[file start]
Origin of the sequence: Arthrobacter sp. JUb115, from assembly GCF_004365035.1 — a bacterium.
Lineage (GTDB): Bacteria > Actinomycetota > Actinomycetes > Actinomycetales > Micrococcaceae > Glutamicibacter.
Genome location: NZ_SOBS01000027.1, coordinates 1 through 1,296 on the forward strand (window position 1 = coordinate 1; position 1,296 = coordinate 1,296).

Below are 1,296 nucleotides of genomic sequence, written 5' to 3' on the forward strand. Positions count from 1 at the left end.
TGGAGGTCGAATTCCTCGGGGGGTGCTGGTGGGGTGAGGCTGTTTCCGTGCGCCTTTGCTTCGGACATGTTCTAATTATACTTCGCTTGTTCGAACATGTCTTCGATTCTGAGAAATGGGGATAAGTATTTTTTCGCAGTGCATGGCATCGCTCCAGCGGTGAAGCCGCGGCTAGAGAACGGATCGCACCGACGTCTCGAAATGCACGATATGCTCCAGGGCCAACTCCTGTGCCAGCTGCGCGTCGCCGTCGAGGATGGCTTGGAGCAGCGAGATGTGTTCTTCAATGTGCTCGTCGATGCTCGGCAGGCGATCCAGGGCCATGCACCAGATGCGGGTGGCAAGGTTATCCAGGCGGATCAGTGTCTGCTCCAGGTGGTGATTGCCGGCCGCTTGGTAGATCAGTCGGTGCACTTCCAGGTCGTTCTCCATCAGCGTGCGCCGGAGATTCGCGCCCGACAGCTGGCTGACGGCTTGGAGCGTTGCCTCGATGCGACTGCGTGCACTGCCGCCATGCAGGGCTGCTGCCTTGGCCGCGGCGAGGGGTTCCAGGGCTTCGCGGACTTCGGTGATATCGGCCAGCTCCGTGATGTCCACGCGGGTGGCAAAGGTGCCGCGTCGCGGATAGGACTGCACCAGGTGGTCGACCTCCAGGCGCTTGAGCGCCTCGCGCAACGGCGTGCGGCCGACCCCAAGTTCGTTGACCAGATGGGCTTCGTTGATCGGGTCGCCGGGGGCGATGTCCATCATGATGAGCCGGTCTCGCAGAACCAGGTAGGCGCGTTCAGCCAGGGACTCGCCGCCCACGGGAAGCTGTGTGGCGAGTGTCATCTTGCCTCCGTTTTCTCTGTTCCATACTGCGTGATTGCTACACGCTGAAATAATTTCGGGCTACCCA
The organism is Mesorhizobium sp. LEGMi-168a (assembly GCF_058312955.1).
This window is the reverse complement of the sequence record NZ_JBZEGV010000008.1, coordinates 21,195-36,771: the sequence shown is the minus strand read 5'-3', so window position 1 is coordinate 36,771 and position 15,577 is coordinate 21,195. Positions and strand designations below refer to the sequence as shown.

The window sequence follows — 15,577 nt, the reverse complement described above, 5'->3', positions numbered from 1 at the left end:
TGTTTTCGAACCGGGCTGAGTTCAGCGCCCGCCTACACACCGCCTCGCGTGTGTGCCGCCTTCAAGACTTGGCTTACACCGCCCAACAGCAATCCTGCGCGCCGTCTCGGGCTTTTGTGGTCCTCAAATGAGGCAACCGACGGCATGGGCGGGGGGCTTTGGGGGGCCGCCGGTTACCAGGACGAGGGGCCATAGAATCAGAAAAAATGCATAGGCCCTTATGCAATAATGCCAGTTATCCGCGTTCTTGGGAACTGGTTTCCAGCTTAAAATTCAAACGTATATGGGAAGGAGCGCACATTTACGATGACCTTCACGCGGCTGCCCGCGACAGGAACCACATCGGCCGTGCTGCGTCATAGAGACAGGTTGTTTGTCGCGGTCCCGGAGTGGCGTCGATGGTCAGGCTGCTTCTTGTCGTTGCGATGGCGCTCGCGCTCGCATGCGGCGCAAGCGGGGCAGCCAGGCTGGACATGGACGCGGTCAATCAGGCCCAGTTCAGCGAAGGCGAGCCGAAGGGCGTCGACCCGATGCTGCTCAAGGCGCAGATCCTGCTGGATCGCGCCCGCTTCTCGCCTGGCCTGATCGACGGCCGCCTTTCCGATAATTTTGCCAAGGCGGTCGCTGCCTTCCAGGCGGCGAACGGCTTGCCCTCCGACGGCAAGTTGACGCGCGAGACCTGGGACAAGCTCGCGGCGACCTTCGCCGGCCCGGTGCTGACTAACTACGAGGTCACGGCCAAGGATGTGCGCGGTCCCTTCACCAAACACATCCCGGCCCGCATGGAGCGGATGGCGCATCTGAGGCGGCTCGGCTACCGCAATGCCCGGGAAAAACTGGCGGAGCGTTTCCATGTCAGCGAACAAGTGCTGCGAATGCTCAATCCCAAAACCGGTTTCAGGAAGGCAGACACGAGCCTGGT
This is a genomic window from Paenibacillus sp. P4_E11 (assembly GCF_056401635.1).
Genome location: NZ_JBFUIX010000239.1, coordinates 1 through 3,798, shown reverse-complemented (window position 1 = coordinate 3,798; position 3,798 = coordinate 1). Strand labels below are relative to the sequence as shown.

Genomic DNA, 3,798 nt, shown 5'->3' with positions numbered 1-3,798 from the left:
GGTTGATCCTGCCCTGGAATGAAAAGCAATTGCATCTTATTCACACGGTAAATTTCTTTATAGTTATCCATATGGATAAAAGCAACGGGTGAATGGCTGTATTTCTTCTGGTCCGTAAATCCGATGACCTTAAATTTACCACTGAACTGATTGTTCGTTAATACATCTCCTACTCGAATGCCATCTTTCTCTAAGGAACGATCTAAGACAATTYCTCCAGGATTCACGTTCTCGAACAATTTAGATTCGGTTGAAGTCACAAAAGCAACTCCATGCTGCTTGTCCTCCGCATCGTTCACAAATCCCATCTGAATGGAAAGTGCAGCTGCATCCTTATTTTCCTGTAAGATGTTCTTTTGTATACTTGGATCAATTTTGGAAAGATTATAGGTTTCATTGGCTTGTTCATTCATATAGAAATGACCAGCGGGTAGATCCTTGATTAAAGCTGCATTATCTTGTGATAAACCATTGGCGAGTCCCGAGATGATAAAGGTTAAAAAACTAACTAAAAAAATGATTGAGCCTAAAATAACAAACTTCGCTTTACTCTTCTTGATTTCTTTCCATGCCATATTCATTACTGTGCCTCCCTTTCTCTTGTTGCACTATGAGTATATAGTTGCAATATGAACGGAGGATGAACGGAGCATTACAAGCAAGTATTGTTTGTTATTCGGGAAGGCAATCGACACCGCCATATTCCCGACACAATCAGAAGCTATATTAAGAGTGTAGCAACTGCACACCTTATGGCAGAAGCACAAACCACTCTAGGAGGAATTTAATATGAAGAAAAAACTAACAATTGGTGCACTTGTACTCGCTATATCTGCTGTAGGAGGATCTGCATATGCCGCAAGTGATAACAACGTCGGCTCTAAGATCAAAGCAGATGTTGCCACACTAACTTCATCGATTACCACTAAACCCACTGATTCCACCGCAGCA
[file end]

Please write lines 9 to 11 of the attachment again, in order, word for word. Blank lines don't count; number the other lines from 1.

TGTTTTCGAACCGGGCTGAGTTCAGCGCCCGCCTACACACCGCCTCGCGTGTGTGCCGCCTTCAAGACTTGGCTTACACCGCCCAACAGCAATCCTGCGCGCCGTCTCGGGCTTTTGTGGTCCTCAAATGAGGCAACCGACGGCATGGGCGGGGGGCTTTGGGGGGCCGCCGGTTACCAGGACGAGGGGCCATAGAATCAGAAAAAATGCATAGGCCCTTATGCAATAATGCCAGTTATCCGCGTTCTTGGGAACTGGTTTCCAGCTTAAAATTCAAACGTATATGGGAAGGAGCGCACATTTACGATGACCTTCACGCGGCTGCCCGCGACAGGAACCACATCGGCCGTGCTGCGTCATAGAGACAGGTTGTTTGTCGCGGTCCCGGAGTGGCGTCGATGGTCAGGCTGCTTCTTGTCGTTGCGATGGCGCTCGCGCTCGCATGCGGCGCAAGCGGGGCAGCCAGGCTGGACATGGACGCGGTCAATCAGGCCCAGTTCAGCGAAGGCGAGCCGAAGGGCGTCGACCCGATGCTGCTCAAGGCGCAGATCCTGCTGGATCGCGCCCGCTTCTCGCCTGGCCTGATCGACGGCCGCCTTTCCGATAATTTTGCCAAGGCGGTCGCTGCCTTCCAGGCGGCGAACGGCTTGCCCTCCGACGGCAAGTTGACGCGCGAGACCTGGGACAAGCTCGCGGCGACCTTCGCCGGCCCGGTGCTGACTAACTACGAGGTCACGGCCAAGGATGTGCGCGGTCCCTTCACCAAACACATCCCGGCCCGCATGGAGCGGATGGCGCATCTGAGGCGGCTCGGCTACCGCAATGCCCGGGAAAAACTGGCGGAGCGTTTCCATGTCAGCGAACAAGTGCTGCGAATGCTCAATCCCAAAACCGGTTTCAGGAAGGCAGACACGAGCCTGGT
This is a genomic window from Paenibacillus sp. P4_E11 (assembly GCF_056401635.1).
Genome location: NZ_JBFUIX010000239.1, coordinates 1 through 3,798, shown reverse-complemented (window position 1 = coordinate 3,798; position 3,798 = coordinate 1). Strand labels below are relative to the sequence as shown.